Titanic Bodies

Body of RMS Titanic victim aboard rescue vessel CS Minia being made ready for make-shift coffin. Image: Nova Scotia Archives

For the 328 people whose bodies were recovered at the site of the Titanic disaster, unique fatality reports  were created. They speak volumes about those whose bodies were retrieved. From third-class passengers to millionaires, these reports document their lives through what they had on their person that fateful night.

Dr. John Henry Barnstead, a Halifax physician, developed the system for identifying Titanic’s dead. He used a numbering system based on the order in which they were retrieved from the ocean. Mortuary bags were used to hold clothing and personal effects found on the body. This system was used again after the 1917 Halifax Explosion and countless times in other disasters with great loss of human life.

Using Barnstead’s system as its base, these reports document physical characteristics of bodies (typically sex, age, colouring, any identifying marks) and track potentially identifying papers and items found on their person. The reports were used to ensure that family members could claim their loved one’s body and personal effects. Each Fatality Report includes the Medical Examiner’s record listing physical characteristics and belongings, followed in the file by any other documents generated during disposition of the body and its effects. Some include extensive correspondence between White Star and the province of Nova Scotia.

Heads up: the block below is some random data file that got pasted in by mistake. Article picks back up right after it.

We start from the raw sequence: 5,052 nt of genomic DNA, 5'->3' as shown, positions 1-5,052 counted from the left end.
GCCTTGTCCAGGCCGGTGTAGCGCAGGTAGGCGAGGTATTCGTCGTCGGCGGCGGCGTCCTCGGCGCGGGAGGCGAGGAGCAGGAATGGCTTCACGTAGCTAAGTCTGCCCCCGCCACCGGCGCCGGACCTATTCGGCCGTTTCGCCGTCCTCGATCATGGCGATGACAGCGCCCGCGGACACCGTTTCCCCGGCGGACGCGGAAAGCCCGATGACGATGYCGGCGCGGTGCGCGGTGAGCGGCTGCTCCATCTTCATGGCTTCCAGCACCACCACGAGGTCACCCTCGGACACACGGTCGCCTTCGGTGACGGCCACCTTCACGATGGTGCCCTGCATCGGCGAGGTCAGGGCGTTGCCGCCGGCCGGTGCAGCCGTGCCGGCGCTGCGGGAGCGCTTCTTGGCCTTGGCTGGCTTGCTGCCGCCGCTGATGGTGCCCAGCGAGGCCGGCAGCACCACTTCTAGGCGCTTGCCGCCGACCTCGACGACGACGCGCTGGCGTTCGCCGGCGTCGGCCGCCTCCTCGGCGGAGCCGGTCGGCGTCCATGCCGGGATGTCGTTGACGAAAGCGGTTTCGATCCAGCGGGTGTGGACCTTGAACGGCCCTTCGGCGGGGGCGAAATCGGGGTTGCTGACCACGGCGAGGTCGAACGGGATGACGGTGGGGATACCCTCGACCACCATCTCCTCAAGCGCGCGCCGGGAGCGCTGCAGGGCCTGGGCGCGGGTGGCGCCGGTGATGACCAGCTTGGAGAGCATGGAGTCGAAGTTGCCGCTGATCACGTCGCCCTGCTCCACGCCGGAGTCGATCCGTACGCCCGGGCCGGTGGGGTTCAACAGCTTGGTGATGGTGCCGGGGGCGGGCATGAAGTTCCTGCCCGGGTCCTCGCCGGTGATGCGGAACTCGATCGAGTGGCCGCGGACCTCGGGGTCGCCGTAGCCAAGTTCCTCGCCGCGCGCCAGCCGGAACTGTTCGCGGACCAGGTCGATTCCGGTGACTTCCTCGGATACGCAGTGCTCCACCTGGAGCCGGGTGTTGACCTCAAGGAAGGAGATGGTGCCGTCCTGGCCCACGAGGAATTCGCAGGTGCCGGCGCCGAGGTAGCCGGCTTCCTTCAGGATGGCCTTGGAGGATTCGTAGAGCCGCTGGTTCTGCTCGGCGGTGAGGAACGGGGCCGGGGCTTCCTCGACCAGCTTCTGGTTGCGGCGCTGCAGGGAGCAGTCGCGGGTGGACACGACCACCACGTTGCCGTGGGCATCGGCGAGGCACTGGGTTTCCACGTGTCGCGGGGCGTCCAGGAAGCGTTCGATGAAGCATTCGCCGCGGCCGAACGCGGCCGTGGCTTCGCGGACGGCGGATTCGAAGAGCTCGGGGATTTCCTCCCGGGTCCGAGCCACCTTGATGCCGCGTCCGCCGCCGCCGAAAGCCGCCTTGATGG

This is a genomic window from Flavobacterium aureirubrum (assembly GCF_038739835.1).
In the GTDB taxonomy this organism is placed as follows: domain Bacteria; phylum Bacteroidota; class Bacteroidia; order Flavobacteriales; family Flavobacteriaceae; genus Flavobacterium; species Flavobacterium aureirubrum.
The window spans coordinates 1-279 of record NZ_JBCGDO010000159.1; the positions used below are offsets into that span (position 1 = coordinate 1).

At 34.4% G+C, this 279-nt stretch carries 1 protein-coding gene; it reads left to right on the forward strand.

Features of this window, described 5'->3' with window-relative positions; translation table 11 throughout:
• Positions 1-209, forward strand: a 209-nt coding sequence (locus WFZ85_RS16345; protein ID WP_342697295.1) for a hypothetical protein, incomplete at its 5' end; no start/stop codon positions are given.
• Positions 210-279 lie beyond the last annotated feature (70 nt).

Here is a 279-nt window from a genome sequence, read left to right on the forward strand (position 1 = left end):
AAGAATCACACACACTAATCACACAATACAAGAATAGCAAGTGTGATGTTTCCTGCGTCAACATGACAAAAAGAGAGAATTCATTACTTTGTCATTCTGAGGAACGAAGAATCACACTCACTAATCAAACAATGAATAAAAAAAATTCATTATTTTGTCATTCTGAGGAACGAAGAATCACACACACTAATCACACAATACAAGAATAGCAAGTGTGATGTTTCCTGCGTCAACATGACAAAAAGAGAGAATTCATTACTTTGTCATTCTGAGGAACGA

Body No. 124 John Jacob Astor

The record of John Jacob Astor, who was in first class, begins with a description of his person and his belongings:


CLOTHING – Blue serge suit; blue handkerchief with “A.V.”; belt with gold buckle; brown boots with red rubber soles; brown flannel shirt; “J.J.A.” on back of collar.

EFFECTS – Gold watch; cuff links, gold with diamond; diamond ring with three stones; £225 in English notes; $2440 in notes; £5 in gold; 7s. in silver; 5 ten franc pieces; gold pencil; pocketbook.


Managing the bodies and communicating with families, was the responsibility of the Provincial Secretary’s Office in Halifax. The correspondence in each file was either addressed to or signed by Frederick F. Mathers, the Deputy Provincial Secretary, or sometimes by George Murray, who was both the Provincial Secretary and Premier of Nova Scotia at the time.

Only 209 bodies were brought in to Halifax. The other 119 files in the Fatality Reports are for individuals buried at sea, and are identified as such.

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Lauren Oostveen

About Lauren Oostveen

Lauren Oostveen graduated from Mount Saint Vincent University with a degree in public relations. She works for the Nova Scotia Archives and Records Management in Halifax where she puts old stuff on the internet and helps people connect with the province’s past. Lauren writes a movie column for the Chronicle Herald called SMASH CUT where she celebrates all things horror. Lauren also blogs for Spacing Atlantic and NovaScotia.com. She lives in Halifax with her cat Mia and may or may not have a Netflix addiction. Follow Lauren on Twitter at @laurenoostveen.


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